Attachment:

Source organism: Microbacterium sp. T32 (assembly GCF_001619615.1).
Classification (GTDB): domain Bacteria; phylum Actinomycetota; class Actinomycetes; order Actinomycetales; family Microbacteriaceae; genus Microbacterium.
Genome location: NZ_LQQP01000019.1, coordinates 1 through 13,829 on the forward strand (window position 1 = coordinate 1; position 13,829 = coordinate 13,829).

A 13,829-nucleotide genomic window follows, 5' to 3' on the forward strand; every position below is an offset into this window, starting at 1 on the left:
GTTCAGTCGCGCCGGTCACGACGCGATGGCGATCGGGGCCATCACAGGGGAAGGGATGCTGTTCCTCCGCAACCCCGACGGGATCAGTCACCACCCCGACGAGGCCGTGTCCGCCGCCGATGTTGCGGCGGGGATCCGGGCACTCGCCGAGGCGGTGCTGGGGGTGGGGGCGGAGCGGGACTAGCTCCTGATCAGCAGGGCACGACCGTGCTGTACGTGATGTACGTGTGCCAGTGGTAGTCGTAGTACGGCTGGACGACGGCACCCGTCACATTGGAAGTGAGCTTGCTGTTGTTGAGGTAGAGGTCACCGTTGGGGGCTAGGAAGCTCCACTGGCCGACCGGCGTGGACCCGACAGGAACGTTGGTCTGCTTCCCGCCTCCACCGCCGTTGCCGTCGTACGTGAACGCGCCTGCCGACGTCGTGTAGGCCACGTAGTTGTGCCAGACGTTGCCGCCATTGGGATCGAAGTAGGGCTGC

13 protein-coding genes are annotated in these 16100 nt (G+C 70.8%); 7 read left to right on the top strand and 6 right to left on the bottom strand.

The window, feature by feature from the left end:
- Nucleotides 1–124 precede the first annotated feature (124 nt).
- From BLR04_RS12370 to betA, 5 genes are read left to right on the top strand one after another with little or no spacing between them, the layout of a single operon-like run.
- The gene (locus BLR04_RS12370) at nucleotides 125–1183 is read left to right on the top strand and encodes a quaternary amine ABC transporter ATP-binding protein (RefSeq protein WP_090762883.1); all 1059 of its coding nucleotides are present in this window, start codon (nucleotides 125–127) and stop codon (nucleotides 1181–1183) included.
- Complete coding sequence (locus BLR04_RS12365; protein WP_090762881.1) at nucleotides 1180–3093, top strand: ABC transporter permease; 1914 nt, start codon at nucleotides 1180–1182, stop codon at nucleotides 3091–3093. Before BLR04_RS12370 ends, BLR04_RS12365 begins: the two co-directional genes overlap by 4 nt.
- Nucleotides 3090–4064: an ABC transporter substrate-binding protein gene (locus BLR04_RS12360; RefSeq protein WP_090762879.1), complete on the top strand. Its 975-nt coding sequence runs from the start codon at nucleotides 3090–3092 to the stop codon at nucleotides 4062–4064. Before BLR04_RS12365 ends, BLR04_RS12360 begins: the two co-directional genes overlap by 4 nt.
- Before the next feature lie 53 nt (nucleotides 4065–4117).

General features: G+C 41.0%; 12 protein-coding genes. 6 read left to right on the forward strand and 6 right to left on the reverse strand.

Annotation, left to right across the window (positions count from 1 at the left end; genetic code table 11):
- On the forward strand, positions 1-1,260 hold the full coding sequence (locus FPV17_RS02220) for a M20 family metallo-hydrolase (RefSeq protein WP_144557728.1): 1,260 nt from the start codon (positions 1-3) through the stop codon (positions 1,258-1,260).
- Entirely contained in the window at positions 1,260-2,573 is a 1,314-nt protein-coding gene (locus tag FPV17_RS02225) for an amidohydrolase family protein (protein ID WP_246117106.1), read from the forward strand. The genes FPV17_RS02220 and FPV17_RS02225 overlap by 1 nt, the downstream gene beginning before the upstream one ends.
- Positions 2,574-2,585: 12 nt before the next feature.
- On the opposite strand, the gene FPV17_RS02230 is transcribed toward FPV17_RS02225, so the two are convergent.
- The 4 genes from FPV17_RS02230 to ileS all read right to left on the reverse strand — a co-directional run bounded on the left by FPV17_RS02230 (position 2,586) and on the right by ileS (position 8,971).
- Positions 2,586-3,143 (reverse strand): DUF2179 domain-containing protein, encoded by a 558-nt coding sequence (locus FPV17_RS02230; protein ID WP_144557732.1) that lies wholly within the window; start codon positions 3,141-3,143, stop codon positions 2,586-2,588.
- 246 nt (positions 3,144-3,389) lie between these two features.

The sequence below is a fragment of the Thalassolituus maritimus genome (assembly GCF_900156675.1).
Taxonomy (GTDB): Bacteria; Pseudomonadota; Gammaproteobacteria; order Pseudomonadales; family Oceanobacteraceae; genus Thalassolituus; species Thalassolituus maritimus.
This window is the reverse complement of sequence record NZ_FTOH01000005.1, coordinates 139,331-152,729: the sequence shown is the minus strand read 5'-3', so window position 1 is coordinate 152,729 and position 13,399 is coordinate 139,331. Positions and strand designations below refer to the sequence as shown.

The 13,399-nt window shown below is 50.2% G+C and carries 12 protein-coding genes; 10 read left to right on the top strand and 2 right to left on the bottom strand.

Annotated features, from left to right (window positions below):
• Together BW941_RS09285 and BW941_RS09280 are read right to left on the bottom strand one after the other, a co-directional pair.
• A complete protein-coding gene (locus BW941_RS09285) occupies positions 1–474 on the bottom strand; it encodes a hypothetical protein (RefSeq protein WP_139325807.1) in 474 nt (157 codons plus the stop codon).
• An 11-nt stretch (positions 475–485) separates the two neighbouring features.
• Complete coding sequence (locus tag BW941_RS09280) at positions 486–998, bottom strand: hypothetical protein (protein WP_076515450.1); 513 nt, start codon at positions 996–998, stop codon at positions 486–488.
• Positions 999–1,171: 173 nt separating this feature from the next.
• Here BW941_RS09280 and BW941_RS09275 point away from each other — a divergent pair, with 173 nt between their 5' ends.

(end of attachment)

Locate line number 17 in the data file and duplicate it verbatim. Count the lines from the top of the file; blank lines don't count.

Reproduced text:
- Entirely contained in the window at positions 1,260-2,573 is a 1,314-nt protein-coding gene (locus tag FPV17_RS02225) for an amidohydrolase family protein (protein ID WP_246117106.1), read from the forward strand. The genes FPV17_RS02220 and FPV17_RS02225 overlap by 1 nt, the downstream gene beginning before the upstream one ends.